“We absolutely agree that Australian football needs more players playing at the highest possible level and that whatever system is in place needs to be aligned to that aim. But with any regulatory change, research and evidence and a sound business case that underpins it is vital. 

“To date, we haven’t been presented with any modelling on what outcomes a domestic transfer system will produce, either in terms of player development, or stimulating the Australian market and football economy.”

The removal of the cap on transfer payments between clubs and potential DTS will help clubs earn their full reward for the development and on-sale of players. But if the theory is sound, it’s the opinion of the PFA that increased costs will in effect stymie player movement and force clubs to look inwards for talent, restricting the ease with which players can move between employment opportunities.

Gill is adamant that if a transfer system is to succeed, it must come in conjunction with the removal of the salary cap, which already restricts clubs from investing what they might otherwise be willing to on their squad. Aimed at maintaining competitive balance across the A-Leagues, it is not conducive to the growth of players’ value. 

“The transfer system and salary cap are trying to achieve different objectives, and attempting to impose both restraints at the same time is likely to not only be illegal but self-defeating for the game. That is why no league around the world operates with both,” Gill said.

“From a players’ perspective, having both would act as a double restraint with players having a cap on their earnings and a tax on their employment via a transfer system. Ultimately, this would not help clubs attract and retain talent.”

Despite Johnson stating ‘aggressive decisions’ may be required, and the parties seemingly gridlocked over the DTS, Gill remains hopeful that collective bargaining and goodwill can see the game forward in a unified manner.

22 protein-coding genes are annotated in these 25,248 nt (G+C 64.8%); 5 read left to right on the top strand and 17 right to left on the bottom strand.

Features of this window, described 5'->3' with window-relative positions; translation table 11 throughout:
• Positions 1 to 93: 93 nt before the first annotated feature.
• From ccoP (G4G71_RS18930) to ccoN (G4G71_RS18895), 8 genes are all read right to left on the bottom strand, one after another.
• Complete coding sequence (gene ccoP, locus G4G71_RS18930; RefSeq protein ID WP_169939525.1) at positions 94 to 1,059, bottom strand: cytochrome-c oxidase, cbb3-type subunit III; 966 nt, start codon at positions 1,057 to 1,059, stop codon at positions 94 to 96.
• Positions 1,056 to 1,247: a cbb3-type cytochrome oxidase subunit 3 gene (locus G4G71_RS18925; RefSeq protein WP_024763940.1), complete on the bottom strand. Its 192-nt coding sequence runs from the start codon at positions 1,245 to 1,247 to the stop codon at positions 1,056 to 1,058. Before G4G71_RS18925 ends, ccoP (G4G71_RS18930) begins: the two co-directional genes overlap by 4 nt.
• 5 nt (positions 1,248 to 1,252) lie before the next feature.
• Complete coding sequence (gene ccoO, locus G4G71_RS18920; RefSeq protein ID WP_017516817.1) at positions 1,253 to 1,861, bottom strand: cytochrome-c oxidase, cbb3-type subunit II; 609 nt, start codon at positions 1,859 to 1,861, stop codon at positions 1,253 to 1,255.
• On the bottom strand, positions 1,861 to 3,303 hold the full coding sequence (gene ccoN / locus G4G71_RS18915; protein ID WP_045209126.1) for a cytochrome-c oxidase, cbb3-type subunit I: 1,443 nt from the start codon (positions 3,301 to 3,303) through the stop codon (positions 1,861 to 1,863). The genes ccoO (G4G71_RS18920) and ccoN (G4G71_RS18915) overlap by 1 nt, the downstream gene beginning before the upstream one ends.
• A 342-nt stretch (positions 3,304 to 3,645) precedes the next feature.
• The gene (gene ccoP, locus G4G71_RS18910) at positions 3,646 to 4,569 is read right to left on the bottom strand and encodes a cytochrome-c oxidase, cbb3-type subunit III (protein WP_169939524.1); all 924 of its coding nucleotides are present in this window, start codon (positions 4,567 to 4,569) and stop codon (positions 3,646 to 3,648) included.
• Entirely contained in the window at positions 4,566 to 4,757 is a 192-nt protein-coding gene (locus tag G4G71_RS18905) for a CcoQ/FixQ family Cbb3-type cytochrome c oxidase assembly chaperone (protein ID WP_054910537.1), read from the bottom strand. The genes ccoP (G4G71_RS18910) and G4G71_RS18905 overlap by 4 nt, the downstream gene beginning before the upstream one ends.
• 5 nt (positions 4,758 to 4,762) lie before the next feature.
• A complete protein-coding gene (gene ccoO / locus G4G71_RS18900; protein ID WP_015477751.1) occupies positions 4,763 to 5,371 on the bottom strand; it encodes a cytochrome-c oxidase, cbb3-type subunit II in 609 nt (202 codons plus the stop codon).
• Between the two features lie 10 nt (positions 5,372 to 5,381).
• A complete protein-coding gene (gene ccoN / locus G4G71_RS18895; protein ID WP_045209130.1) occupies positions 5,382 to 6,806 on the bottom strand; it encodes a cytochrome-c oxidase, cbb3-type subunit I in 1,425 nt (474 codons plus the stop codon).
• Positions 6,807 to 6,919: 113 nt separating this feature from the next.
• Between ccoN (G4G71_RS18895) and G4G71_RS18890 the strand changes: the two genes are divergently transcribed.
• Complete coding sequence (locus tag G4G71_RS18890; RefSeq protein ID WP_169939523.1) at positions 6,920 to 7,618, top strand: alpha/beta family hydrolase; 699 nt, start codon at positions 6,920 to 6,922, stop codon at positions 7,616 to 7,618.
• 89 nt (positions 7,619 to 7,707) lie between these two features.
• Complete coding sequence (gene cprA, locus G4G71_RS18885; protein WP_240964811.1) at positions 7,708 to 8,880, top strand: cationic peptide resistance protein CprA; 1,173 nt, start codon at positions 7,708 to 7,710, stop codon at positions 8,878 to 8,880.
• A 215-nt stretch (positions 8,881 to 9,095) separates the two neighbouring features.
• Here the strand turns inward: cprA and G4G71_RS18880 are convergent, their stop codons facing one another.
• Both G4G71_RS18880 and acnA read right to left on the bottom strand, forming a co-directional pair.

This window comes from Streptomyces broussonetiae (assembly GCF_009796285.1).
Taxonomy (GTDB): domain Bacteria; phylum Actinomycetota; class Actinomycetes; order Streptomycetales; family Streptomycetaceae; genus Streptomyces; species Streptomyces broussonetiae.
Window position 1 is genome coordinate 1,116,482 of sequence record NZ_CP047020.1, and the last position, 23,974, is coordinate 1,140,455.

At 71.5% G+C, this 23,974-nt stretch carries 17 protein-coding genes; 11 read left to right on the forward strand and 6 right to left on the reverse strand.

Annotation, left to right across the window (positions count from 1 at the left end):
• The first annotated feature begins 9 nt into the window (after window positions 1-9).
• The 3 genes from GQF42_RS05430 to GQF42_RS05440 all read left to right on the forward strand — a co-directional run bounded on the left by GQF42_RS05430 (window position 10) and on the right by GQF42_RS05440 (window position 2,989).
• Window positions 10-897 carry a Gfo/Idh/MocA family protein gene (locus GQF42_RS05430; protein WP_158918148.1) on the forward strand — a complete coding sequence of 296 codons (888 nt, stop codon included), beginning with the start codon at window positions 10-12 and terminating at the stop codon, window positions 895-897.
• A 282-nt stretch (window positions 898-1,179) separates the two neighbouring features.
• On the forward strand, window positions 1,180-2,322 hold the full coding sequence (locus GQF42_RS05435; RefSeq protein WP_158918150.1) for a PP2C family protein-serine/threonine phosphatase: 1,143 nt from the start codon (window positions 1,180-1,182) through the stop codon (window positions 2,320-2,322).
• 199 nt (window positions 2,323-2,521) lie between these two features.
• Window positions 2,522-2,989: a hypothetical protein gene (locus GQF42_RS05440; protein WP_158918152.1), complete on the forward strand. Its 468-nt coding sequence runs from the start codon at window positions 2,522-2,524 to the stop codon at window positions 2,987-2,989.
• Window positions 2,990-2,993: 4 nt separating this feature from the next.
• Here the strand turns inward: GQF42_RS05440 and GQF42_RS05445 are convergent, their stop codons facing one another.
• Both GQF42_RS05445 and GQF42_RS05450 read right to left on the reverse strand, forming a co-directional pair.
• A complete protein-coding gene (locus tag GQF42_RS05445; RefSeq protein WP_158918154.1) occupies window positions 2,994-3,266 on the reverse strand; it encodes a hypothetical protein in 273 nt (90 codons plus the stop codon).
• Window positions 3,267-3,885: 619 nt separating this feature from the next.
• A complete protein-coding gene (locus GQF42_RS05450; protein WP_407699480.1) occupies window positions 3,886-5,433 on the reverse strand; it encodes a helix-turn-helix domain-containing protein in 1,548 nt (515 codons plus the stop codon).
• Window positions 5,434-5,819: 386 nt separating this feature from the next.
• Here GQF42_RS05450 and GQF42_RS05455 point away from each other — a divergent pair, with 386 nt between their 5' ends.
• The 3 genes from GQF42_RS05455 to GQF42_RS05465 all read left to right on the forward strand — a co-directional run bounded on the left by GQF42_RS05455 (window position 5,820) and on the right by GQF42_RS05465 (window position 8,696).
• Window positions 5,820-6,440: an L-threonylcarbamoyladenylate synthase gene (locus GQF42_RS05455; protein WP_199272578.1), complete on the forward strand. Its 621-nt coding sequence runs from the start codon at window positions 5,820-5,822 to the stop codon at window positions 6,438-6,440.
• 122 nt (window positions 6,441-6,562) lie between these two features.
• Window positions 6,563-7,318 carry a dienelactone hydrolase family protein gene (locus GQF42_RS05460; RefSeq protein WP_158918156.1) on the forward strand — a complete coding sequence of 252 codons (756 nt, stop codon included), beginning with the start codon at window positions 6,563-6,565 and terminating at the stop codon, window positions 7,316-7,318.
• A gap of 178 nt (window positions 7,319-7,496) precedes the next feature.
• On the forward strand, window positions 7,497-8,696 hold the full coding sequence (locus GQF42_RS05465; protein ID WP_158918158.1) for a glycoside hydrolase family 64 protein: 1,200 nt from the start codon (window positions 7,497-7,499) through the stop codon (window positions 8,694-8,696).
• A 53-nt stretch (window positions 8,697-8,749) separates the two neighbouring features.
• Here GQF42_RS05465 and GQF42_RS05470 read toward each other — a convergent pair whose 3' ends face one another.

She feels the game is a long way from requiring an independent regulator, which is set to be ratified by the UK Government to oversee football in England, off the back of the fan-led Crouch Report into the state of their game.

The Crouch Report also advocates for a reformed ‘owners and directors test’, and ‘shadow boards’ made up of fans to represent their interests and hold a golden share in legacy decisions regarding stadia, colours and crests.

“Since 1995 the PFA has been able to reach agreements with clubs and the governing body, so what history shows is that collective bargaining has been an effective vehicle for progress. We need to examine our own context, and we can certainly learn from what has occurred around the world and what led to the push for an independent regulator in the English game,” Gill said.

“What is clear is the governance framework in that country and measures such as the transfer system have failed to drive progress for the entire sport and this drastic government intervention has been a direct result of this.”